A number of backgammon games are illustrated in the Libro de Juegos, some with detailed explanations. The graphic to the right is one of these. During Alfonso's time, in the Muslin world backgammon was called Nard, while in other parts of Europe it was known as "Roman tables" or tabulae. When the game is played with three dice, it is thought that it evolved from the Roman version.
In The Backgammon Book (New York: Viking Press, 1970), Oswald Jacoby and John R. Crawford explain:
"The history of backgammon is long, complicated, very incomplete - and fascinating. The exact origins of the game remain unknown, through there is much conjecture, a good deal of it both ingenious and farfetched... The Roman Legions must have brought tabulae with them through Europe... the return of the Crusaders that effectively spread the game throughout Europe."
However, according to Parlett, Oxford History of Board Games, 1999, Nard, a Middle-Eastern board game is identical with backgammon. First mentioned about the 7th century AD in the Babylonian Talmud, Parlett reports that "Nard was adopted by the Arabs and became popular throughout the Muslim world... Nard as described in the Alfonso MS of 1283 is recognizable ancestral Backgammon, but in the absence of earlier rules one can only assume that it was substantially similar."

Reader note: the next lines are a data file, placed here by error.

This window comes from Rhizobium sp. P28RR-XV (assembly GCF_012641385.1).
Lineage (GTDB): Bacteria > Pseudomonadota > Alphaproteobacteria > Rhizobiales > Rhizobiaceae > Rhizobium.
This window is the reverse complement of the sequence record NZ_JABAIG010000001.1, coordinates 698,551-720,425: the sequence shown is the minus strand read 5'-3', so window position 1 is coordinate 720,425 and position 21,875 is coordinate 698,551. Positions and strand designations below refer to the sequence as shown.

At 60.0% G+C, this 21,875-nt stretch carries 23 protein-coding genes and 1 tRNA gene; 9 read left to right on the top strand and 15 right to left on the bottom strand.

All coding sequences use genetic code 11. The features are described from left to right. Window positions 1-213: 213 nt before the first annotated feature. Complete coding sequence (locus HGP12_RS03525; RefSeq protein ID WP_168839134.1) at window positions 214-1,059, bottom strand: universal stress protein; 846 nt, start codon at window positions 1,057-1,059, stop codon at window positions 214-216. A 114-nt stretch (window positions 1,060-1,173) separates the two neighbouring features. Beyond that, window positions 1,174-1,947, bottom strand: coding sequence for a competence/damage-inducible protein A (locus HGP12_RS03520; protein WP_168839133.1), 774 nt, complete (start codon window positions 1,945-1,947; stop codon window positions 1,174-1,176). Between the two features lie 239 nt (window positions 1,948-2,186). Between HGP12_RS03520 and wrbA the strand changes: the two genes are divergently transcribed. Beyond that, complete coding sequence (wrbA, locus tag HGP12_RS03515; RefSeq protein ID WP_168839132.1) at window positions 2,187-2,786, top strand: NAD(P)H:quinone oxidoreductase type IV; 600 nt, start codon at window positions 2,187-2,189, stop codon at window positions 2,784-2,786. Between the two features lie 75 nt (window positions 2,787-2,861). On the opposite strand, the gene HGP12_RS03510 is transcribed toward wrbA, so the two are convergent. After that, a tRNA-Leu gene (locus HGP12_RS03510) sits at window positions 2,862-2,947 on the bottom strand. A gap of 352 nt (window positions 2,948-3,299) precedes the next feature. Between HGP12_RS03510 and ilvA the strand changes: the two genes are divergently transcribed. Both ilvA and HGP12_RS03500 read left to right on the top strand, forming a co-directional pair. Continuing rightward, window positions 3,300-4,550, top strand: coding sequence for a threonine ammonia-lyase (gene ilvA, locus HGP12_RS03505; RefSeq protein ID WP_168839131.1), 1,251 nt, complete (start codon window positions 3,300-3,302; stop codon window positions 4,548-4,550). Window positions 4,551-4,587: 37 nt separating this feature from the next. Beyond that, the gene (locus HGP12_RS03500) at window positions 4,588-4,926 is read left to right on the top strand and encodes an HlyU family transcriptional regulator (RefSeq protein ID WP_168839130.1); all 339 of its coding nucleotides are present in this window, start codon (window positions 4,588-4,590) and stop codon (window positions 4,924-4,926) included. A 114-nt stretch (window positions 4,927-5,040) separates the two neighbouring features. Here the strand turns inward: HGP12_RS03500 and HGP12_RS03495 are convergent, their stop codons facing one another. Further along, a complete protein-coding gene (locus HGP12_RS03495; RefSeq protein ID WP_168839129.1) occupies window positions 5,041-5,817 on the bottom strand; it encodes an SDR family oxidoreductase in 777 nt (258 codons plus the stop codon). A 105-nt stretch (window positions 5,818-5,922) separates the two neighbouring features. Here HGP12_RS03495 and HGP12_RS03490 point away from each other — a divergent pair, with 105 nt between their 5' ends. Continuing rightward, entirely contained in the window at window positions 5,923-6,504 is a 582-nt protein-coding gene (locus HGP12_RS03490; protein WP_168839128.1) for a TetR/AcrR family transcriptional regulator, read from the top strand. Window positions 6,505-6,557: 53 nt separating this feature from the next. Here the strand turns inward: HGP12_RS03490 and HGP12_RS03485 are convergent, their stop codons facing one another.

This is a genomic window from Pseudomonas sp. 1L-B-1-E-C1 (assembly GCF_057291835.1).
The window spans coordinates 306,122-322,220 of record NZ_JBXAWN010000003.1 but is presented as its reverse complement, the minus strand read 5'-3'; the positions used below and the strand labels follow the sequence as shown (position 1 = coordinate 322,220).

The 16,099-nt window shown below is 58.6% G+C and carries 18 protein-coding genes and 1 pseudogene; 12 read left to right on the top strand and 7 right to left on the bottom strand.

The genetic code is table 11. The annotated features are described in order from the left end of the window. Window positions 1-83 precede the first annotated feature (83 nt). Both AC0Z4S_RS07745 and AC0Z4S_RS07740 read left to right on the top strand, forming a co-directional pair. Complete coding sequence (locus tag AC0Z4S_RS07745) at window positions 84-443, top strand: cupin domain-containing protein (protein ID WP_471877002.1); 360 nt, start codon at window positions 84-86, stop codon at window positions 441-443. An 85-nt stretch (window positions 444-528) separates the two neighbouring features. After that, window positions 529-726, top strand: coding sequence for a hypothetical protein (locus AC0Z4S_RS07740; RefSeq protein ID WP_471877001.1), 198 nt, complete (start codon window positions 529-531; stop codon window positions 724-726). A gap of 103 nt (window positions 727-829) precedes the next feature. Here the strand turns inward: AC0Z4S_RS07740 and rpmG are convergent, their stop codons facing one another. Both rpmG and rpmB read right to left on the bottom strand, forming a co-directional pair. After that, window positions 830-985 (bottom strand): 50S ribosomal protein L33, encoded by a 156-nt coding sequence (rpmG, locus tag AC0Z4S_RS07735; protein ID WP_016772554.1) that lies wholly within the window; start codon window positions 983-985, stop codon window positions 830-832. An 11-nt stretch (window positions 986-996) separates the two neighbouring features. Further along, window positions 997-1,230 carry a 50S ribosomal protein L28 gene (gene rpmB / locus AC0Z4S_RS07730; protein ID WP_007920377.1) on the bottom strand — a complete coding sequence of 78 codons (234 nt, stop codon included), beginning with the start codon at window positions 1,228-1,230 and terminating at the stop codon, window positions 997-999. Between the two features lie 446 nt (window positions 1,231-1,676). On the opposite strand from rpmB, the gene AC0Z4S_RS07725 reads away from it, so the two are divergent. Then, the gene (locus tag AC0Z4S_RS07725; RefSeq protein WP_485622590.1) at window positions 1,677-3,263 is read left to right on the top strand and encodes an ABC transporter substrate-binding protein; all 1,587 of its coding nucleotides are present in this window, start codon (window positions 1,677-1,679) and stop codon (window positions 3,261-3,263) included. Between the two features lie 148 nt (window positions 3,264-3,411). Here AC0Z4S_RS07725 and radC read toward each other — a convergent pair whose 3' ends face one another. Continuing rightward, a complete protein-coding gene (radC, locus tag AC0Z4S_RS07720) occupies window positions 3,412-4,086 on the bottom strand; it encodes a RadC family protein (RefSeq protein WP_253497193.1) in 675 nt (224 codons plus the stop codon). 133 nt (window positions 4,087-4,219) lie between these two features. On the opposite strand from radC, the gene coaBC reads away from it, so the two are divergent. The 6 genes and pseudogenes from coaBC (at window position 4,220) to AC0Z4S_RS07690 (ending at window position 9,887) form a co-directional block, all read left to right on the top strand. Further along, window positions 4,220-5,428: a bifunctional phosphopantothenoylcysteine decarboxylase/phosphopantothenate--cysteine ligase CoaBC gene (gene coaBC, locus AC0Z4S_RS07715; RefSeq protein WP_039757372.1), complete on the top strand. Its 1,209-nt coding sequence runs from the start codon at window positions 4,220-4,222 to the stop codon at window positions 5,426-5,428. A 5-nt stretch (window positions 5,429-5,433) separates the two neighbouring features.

It is also obvious in examining other pages of the Libro de Juegos that during Alfonso's time a number of variations of backgammon were played. The graphic above indicates that one of these was a type of backgammon on a "round" board, and was a game for four players.
But as the poet said, "Why be content with the olive when you can have the whole tree?" These two illustrations from the Libro de Juegos illustrate there was a version of the game for seven players. That's Alfonso at the top of the picture on the left.
Today around the world, the standard backgammon game is for two players. There are a number of backgammon sets in the virtual collection. Click on the item in the left panel to see some examples from the collection.
Last update February 11, 2010